In this section we have introduced the quantity normal force, which is represented by the variable N size 12{N} {} . This should not be confused with the symbol for the newton, which is also represented by the letter N. These symbols are particularly important to distinguish because the units of a normal force ( N size 12{N} {} ) happen to be newtons (N). For example, the normal force N size 12{N} {} that the floor exerts on a chair might be N = 100 N size 12{N="100"" N"} {} . One important difference is that normal force is a vector, while the newton is simply a unit. Be careful not to confuse these letters in your calculations! You will encounter more similarities among variables and units as you proceed in physics. Another example of this is the quantity work ( W size 12{W} {} ) and the unit watts (W).

Questions & Answers

what does nano mean?
Anassong Reply
nano basically means 10^(-9). nanometer is a unit to measure length.
Bharti
do you think it's worthwhile in the long term to study the effects and possibilities of nanotechnology on viral treatment?
Damian Reply
absolutely yes
Daniel
how to know photocatalytic properties of tio2 nanoparticles...what to do now
Akash Reply
it is a goid question and i want to know the answer as well
Maciej
characteristics of micro business
Abigail
for teaching engĺish at school how nano technology help us
Anassong
Do somebody tell me a best nano engineering book for beginners?
s. Reply
what is fullerene does it is used to make bukky balls
Devang Reply
are you nano engineer ?
s.
fullerene is a bucky ball aka Carbon 60 molecule. It was name by the architect Fuller. He design the geodesic dome. it resembles a soccer ball.
Tarell
what is the actual application of fullerenes nowadays?
Damian
That is a great question Damian. best way to answer that question is to Google it. there are hundreds of applications for buck minister fullerenes, from medical to aerospace. you can also find plenty of research papers that will give you great detail on the potential applications of fullerenes.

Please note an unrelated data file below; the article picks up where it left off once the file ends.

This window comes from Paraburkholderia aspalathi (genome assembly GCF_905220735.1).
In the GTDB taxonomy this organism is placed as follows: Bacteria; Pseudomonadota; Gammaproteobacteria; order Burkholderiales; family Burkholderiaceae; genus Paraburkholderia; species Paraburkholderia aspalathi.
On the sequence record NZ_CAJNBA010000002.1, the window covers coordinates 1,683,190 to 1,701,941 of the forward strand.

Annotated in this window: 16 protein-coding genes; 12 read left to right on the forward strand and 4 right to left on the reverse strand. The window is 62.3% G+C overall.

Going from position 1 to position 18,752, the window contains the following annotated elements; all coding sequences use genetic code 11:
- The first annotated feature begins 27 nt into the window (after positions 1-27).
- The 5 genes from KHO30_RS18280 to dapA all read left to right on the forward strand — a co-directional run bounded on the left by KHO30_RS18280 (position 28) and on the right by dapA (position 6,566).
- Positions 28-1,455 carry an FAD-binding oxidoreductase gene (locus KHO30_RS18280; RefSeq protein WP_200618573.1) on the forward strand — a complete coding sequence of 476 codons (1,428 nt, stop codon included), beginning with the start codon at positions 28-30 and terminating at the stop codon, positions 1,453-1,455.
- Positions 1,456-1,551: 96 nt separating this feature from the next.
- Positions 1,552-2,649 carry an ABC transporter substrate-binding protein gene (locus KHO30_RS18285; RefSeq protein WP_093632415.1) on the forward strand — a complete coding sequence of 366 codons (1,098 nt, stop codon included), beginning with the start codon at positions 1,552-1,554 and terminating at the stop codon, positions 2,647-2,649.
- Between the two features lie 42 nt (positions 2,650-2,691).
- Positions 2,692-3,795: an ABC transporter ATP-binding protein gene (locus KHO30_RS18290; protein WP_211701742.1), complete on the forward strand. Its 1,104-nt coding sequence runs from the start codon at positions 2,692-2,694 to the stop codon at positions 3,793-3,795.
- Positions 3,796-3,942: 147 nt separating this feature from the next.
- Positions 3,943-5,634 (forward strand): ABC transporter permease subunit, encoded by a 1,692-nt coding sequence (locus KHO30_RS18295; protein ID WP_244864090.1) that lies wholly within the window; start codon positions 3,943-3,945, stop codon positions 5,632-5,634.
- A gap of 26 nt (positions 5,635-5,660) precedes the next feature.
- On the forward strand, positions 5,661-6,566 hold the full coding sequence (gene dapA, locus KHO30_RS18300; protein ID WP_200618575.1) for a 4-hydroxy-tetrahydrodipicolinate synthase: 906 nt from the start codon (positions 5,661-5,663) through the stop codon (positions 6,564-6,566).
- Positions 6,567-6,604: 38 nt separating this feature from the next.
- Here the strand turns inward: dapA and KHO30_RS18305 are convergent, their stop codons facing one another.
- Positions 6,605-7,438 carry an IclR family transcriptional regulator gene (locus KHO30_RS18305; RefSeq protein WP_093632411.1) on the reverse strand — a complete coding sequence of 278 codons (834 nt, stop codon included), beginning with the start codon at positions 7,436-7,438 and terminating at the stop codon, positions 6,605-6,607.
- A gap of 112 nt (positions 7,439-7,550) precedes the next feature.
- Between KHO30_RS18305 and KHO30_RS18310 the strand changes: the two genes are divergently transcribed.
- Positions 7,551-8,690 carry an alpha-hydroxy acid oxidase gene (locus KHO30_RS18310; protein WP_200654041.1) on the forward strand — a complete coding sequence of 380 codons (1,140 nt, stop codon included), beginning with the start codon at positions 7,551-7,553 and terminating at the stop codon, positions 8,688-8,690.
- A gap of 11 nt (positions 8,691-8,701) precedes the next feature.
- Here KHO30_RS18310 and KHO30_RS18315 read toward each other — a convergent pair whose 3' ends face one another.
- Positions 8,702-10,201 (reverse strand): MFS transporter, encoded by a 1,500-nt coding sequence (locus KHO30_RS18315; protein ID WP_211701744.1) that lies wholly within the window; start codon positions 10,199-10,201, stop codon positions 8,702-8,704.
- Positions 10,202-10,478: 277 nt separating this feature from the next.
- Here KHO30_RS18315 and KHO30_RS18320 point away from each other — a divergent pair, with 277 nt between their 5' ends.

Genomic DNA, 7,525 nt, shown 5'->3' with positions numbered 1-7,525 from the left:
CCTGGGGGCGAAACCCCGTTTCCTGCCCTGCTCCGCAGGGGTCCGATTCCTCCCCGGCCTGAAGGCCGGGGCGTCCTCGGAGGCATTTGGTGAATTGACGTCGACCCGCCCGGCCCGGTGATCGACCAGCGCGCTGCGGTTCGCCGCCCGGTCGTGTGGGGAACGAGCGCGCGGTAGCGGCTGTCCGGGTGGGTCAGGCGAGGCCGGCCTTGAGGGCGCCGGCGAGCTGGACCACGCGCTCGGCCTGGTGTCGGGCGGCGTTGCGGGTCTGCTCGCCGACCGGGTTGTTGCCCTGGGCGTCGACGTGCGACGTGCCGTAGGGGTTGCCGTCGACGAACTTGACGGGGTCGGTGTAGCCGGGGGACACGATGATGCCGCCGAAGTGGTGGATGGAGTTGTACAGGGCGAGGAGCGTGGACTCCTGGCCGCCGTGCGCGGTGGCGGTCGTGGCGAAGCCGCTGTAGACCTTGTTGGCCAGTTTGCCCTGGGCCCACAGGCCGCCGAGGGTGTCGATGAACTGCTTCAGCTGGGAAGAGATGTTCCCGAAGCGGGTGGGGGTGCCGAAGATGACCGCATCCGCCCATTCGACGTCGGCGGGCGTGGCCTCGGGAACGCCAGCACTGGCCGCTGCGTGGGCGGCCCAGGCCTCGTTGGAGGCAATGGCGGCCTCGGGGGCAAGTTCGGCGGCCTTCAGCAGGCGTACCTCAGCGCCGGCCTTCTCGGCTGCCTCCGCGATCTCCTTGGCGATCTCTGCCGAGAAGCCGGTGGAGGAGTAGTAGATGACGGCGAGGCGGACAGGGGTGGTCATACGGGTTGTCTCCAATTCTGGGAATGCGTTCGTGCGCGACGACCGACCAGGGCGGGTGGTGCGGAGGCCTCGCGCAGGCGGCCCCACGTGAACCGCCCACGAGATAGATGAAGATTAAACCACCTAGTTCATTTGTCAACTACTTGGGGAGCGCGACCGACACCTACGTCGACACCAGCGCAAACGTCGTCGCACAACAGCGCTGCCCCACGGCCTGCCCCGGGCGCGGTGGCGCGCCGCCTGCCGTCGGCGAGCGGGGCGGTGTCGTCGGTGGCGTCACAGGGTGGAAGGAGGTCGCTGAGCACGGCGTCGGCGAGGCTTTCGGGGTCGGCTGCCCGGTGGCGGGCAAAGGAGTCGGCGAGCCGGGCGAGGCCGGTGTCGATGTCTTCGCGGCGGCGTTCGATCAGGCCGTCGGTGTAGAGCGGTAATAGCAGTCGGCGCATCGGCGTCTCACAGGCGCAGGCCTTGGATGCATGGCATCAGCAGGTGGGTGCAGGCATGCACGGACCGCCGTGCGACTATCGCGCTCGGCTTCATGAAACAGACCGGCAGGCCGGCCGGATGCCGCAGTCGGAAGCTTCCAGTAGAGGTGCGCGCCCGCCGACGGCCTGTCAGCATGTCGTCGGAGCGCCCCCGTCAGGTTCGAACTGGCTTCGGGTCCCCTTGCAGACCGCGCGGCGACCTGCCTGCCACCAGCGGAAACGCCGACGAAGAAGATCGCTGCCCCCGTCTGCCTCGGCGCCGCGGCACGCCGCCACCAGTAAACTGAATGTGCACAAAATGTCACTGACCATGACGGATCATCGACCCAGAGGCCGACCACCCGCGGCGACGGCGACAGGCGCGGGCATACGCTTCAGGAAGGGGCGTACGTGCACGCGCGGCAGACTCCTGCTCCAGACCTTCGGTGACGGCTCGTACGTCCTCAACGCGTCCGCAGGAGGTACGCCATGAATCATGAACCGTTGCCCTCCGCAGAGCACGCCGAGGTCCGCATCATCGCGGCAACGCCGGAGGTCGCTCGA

Tarell
what is the Synthesis, properties,and applications of carbon nano chemistry
Abhijith Reply
Mostly, they use nano carbon for electronics and for materials to be strengthened.
Virgil
is Bucky paper clear?
CYNTHIA
so some one know about replacing silicon atom with phosphorous in semiconductors device?
s. Reply
Yeah, it is a pain to say the least. You basically have to heat the substarte up to around 1000 degrees celcius then pass phosphene gas over top of it, which is explosive and toxic by the way, under very low pressure.
Harper
Do you know which machine is used to that process?
s.
how to fabricate graphene ink ?
SUYASH Reply
for screen printed electrodes ?
SUYASH
What is lattice structure?
s. Reply
of graphene you mean?
Ebrahim
or in general
Ebrahim
in general
s.
Graphene has a hexagonal structure
tahir
On having this app for quite a bit time, Haven't realised there's a chat room in it.
Cied
what is biological synthesis of nanoparticles
Sanket Reply
what's the easiest and fastest way to the synthesize AgNP?
Damian Reply
China
Cied
types of nano material
abeetha Reply
I start with an easy one. carbon nanotubes woven into a long filament like a string
Porter
many many of nanotubes
Porter
what is the k.e before it land
Yasmin
what is the function of carbon nanotubes?
Cesar
I'm interested in nanotube
Uday
what is nanomaterials​ and their applications of sensors.
Ramkumar Reply
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what is system testing?
AMJAD
preparation of nanomaterial
Victor Reply
how to synthesize TiO2 nanoparticles by chemical methods
Zubear
how did you get the value of 2000N.What calculations are needed to arrive at it
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Source:  OpenStax, Physics 105: adventures in physics. OpenStax CNX. Dec 02, 2015 Download for free at http://legacy.cnx.org/content/col11916/1.1